Fires and explosions caused by hot environments have claimed the lives of many workers over the years. Although the risks have been known for decades (even centuries), accidents still happen and people lose their lives.
‘Hot Work’ can be defined as any work using open flames or sources of heat that could ignite materials in the work area. Jobs such as welding, brazing, gas soldering and oxygen-acetylene cutting are classed as hot work. Workers are exposed to the risk of fires when flammable or combustible materials nearby are ignited. Therefore, it is important that this work is not carried out where flammable vapours or combustible materials exist.
You can keep safe by ensuring you minimise the risks:
Minimise the risks:
- Safe location. Ensure the hot work is performed in a safe location or with any fire hazards removed. For example wood, fabric, cardboard and other flammable material.
- Confine the heat. Use guards to confine the heat, sparks and slag to protect fire hazards that cannot be removed. Remember that these can travel a considerable distance and even start fires in adjacent rooms.
- Fire watch. In certain circumstances, personnel should act as a fire watch while work is completed. They should remain on watch for at least 30 minutes after the hot work finishes.
- Think about your surrounding and co-workers. Welding and cutting inside enclosed spaces is particularly dangerous. Smoke from fire cannot escape and will quickly overcome people working nearby.
- Protection. Welders should wear clean, dry welding gloves and overalls. Overalls or other clothing should be worn to minimise the amount of naked skin, particularly on arms and legs.
Electrical safety at work – protecting against shocks
- Assess the risks. Consider the level of risk, taking into account the type of equipment, the way it’s used and the environment it’s used in.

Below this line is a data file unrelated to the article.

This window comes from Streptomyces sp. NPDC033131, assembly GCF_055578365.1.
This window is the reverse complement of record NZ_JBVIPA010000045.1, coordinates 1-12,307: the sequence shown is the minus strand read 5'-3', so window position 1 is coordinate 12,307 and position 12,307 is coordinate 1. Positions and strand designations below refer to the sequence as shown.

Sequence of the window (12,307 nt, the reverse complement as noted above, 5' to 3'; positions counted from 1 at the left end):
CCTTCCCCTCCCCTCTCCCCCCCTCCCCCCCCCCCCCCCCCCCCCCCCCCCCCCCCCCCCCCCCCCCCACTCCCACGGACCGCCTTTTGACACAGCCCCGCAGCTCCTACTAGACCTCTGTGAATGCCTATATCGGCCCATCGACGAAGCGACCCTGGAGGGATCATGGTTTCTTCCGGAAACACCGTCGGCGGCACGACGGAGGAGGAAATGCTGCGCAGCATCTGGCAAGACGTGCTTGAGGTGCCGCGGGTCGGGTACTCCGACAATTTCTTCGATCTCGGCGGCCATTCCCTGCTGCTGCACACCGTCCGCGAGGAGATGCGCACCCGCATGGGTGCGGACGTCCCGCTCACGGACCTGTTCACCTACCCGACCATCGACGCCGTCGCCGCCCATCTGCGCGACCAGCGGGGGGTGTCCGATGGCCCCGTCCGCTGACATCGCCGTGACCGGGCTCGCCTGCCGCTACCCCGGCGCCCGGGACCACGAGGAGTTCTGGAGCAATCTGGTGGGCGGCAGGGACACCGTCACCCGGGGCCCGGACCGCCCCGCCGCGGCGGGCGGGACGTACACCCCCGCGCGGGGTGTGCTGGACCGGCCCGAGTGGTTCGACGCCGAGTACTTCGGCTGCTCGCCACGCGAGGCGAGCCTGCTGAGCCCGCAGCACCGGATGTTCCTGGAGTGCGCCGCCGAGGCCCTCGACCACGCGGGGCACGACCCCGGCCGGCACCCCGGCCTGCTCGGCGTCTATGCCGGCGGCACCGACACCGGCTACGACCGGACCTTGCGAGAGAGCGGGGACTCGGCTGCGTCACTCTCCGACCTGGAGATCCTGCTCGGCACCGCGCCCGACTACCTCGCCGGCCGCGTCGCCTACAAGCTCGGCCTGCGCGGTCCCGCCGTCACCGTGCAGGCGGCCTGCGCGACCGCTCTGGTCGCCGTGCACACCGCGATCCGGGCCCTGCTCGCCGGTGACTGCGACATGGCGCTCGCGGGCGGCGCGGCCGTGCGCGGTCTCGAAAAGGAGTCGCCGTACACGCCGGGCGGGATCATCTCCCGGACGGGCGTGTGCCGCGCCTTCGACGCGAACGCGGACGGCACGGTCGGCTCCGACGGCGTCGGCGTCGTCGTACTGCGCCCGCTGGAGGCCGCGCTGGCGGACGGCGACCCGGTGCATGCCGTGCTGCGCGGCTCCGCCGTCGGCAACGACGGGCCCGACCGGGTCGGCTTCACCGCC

- Maintain electrical equipment. Don’t use if you spot signs of damage. Pay particular attention to plugs and wiring. Look out for burn marks as this could suggest an appliance has overheated. Repairs must only be carried out by competent professionals. Employees should not be allowed to use their own equipment if this has not been properly checked.
- Adequate training. Ensure employees working with electricity are aware of the risks and fully trained in how to use equipment safely. They should know how to operate isolator switches to turn the power supply off in an emergency.
- Lone working & supervision. Those using dangerous equipment should ideally be supervised, working alone may not be appropriate in certain circumstances.
- Take care in wet surroundings. Water coming into contact with electrics can make them live. Protect electrical equipment with non-conductive covering where necessary, particularly if working outdoors. Switch appliances off when cleaning and leave to dry thoroughly before turning back on.
- Overhead power lines. Working beneath power lines using ladders, cranes and scaffold poles can be extremely dangerous as electricity can arc without physical contact. Maintain a safe distance of at least six metres from power cables.
- Look out for hidden cabling. Check for wires prior to drilling walls. There are tools available to determine if electrical cables are present.
- Added Protection. Workers that regularly encounter fire and shock risks could also benefit from a personal safety device with a built-in fall alarm. If you suffered an electric shock or fall unconscious, a monitoring centre will be alerted so help can be summoned from your colleagues or the emergency services.
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